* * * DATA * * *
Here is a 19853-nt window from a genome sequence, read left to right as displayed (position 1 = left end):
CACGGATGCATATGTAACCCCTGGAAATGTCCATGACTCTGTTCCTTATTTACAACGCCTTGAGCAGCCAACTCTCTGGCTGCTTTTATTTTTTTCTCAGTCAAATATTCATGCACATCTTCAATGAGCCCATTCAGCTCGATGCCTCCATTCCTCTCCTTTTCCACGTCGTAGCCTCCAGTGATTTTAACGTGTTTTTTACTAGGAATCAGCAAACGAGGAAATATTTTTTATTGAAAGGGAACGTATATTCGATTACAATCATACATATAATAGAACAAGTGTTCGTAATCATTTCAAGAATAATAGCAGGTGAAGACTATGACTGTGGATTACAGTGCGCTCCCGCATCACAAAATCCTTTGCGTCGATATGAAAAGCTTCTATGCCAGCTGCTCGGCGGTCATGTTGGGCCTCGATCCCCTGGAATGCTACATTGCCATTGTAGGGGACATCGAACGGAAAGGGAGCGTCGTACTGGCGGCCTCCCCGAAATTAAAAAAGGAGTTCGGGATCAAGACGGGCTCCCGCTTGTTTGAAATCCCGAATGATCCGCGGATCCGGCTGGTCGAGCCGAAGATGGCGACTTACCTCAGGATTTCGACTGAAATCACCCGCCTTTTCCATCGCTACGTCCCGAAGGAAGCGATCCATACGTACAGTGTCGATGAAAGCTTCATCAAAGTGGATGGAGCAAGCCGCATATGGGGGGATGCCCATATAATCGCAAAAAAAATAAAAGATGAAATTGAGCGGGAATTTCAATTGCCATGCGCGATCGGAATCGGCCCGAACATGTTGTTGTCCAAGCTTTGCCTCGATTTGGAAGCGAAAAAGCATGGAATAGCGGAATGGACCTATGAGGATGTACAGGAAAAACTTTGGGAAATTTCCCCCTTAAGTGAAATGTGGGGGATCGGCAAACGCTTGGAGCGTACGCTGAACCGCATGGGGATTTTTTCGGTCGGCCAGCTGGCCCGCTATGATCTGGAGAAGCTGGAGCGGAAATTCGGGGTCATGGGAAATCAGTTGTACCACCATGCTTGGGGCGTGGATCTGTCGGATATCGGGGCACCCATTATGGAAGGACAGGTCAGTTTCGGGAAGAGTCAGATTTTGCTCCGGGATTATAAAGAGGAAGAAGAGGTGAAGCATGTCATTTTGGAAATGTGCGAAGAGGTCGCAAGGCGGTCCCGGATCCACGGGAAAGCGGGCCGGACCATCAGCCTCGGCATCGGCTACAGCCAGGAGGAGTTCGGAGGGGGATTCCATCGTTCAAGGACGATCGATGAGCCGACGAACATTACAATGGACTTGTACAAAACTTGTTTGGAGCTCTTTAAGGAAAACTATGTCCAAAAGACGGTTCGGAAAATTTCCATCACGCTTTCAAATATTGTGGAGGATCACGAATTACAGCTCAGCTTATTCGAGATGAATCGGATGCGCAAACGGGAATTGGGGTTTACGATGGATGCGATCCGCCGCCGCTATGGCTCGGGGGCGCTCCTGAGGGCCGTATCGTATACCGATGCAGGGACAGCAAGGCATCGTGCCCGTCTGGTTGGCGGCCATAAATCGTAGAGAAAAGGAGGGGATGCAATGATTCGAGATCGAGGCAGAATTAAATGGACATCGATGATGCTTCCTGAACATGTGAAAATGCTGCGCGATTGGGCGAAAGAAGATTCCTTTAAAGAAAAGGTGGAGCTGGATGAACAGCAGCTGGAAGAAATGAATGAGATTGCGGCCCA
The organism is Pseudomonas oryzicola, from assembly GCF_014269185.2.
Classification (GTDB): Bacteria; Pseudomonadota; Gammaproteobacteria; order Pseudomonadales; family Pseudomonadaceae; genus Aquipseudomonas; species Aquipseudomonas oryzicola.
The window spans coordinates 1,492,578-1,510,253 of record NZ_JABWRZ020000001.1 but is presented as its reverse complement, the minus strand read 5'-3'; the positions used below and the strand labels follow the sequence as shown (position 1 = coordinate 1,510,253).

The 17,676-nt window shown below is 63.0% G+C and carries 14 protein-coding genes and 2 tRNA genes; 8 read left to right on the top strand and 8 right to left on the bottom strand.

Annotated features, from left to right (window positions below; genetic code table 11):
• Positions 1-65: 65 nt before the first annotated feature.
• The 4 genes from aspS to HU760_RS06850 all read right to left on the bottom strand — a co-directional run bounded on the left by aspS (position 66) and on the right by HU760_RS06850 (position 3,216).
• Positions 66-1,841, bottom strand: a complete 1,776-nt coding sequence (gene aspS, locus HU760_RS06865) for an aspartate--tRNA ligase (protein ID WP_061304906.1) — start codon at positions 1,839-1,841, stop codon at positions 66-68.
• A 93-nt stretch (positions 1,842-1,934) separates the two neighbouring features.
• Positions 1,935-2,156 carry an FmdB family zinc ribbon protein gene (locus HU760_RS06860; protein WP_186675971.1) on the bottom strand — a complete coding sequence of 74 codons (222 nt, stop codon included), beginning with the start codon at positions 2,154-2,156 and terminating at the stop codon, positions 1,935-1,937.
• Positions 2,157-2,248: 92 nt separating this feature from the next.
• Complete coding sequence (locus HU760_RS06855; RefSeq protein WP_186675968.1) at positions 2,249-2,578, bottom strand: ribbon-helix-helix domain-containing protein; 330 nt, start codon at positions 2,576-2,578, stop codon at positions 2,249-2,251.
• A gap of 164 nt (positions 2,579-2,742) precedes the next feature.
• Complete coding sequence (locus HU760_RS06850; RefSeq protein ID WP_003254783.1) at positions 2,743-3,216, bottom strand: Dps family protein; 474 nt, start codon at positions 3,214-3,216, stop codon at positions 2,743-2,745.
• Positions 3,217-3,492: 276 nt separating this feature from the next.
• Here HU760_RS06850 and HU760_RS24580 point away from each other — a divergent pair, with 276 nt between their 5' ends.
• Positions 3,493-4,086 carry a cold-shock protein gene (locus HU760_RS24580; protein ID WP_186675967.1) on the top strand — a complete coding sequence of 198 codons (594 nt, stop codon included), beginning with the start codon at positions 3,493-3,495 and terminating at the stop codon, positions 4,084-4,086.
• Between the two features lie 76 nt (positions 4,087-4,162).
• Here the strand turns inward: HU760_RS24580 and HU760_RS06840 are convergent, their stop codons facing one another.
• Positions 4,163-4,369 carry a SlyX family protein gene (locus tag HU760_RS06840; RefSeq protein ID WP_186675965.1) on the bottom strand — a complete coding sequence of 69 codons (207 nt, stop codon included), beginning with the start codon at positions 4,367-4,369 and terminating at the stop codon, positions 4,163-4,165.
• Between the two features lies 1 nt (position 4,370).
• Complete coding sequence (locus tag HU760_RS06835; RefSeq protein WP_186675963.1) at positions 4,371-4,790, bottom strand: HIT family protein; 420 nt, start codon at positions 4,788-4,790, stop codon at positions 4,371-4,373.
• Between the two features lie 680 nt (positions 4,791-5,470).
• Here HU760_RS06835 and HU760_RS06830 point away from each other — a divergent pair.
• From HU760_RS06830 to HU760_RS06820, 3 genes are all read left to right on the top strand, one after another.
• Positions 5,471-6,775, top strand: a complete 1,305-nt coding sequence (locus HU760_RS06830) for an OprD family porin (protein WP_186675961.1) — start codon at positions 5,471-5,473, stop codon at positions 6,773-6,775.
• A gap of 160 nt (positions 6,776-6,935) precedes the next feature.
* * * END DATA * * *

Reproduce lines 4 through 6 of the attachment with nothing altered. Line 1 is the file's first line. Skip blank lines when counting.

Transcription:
Classification (GTDB): Bacteria; Pseudomonadota; Gammaproteobacteria; order Pseudomonadales; family Pseudomonadaceae; genus Aquipseudomonas; species Aquipseudomonas oryzicola.
The window spans coordinates 1,492,578-1,510,253 of record NZ_JABWRZ020000001.1 but is presented as its reverse complement, the minus strand read 5'-3'; the positions used below and the strand labels follow the sequence as shown (position 1 = coordinate 1,510,253).

The 17,676-nt window shown below is 63.0% G+C and carries 14 protein-coding genes and 2 tRNA genes; 8 read left to right on the top strand and 8 right to left on the bottom strand.